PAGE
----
Views expressed in opinion columns are the author’s own.

On April 12, two black men were arrested in a Philadelphia Starbucks on suspicion of trespassing. They were waiting to meet a friend, but were asked to leave by an employee, as they had not bought anything. An employee then proceeded to call the police, who repeatedly asked the men to leave before arresting them.

While there are many parts to this situation, the one I would like to focus on is Starbucks’ response. The company’s CEO, Kevin Johnson, immediately went to Philadelphia to speak with community members. He and his team tried to gain a clearer understanding of the situation and discussed methods for better training employees. On April 17, five days after the incident, Starbucks said it would be closing all United States locations on May 29 for anti-bias training. That training will reach around 175,000 employees.

This goes beyond the kind of response expected from a company in this situation. More often than not, a company will issue an apologetic statement, fire the employee involved, indicate their dedication to racial equality and hope the media finds something better to focus on. This was an extremely proactive move for Starbucks, and more organizations, companies, and institutions need to follow this example.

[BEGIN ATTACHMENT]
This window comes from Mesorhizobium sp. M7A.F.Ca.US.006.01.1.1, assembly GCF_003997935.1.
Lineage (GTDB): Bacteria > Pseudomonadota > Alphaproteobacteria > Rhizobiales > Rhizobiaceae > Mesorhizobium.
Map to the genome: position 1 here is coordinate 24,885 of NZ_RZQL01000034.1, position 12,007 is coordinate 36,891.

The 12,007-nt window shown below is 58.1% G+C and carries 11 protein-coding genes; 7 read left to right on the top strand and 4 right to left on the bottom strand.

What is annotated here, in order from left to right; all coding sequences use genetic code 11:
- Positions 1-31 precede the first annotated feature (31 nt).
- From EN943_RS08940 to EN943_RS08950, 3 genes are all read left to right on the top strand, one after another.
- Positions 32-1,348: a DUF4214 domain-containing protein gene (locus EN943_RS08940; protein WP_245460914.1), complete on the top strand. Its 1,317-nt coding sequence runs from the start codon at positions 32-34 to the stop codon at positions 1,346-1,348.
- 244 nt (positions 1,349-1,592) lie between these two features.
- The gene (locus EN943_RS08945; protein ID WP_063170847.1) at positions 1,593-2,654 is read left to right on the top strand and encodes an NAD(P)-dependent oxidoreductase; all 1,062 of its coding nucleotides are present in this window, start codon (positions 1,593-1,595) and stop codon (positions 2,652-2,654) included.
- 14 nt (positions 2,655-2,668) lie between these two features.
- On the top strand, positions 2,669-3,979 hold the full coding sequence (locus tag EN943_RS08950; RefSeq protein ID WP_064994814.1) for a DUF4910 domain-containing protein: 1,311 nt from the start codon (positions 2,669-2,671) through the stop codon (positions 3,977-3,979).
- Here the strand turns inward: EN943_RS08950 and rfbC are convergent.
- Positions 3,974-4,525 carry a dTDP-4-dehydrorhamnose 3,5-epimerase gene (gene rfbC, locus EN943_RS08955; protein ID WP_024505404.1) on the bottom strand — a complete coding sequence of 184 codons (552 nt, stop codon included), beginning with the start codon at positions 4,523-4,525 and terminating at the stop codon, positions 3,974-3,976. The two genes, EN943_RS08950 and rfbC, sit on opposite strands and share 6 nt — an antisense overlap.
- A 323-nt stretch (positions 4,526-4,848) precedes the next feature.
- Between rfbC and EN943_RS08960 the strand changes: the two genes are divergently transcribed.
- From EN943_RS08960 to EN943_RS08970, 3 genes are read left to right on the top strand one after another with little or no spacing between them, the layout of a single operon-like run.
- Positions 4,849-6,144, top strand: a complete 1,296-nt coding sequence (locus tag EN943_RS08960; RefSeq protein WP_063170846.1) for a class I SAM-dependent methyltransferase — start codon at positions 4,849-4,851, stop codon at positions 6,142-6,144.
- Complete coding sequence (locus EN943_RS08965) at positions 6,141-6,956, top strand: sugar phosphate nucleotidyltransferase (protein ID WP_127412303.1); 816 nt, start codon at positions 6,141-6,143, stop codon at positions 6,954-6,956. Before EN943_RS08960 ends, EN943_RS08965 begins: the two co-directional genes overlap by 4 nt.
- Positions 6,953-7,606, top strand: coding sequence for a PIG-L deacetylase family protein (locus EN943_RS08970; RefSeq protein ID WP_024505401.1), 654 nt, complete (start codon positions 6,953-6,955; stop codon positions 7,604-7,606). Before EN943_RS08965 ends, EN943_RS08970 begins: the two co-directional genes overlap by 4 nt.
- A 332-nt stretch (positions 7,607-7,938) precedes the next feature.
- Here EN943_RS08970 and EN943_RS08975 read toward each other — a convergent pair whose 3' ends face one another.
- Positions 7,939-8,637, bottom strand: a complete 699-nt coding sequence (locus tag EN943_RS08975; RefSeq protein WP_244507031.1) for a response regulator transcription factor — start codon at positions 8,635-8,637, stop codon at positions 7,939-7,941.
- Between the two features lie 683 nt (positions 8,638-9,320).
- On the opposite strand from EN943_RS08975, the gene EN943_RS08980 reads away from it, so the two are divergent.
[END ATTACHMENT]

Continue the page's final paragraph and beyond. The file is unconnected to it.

Another remarkable facet of Starbucks’ very socially responsible action is the level of involvement by the CEO. It would have been easy to push off the task to a lower-level administrator at the company, but Johnson refused to do so. He made the trip to Philadelphia himself and said he hoped to meet with the arrested men and apologize to them in person. This level of dedication from the CEO of a company was almost shocking to see.

Starbucks’ response wasn’t just for the media or for their reputation. Bias training for all employees appears to be a genuine attempt at making lasting change. It was prudent and immediate — instead of sitting on the issue for six months, the company acted as soon as possible. This is something a lot of organizations, especially universities, struggle with.

For example, to address the death of 2nd Lt. Richard Collins last year, university President Wallace Loh created a task force, and filled the then-vacant position of chief diversity officer. It was definitely a step in the right direction — but at the same time, it was essentially kicking the can down the road. Only last week did we see a concrete policy proposal come from the task force.

That’s not what Johnson did. He didn’t create a task force and ask someone else to fix the mess — he went down there himself and quickly came up with a plan to address bias as close to the root as possible.

Ultimately, Starbucks’ response to the entire situation was morally right and incredibly proactive. The company was not defensive or secretive, and it implemented a plan as soon as possible, regardless of the loss of profit that would accompany shutting all U.S. stores for a day. Starbucks can serve as an example for a good response to an incident of racial or hate bias, and institutions like the University of Maryland should be ready to learn from them.

Liyanga de Silva is a sophomore English major. She can be reached at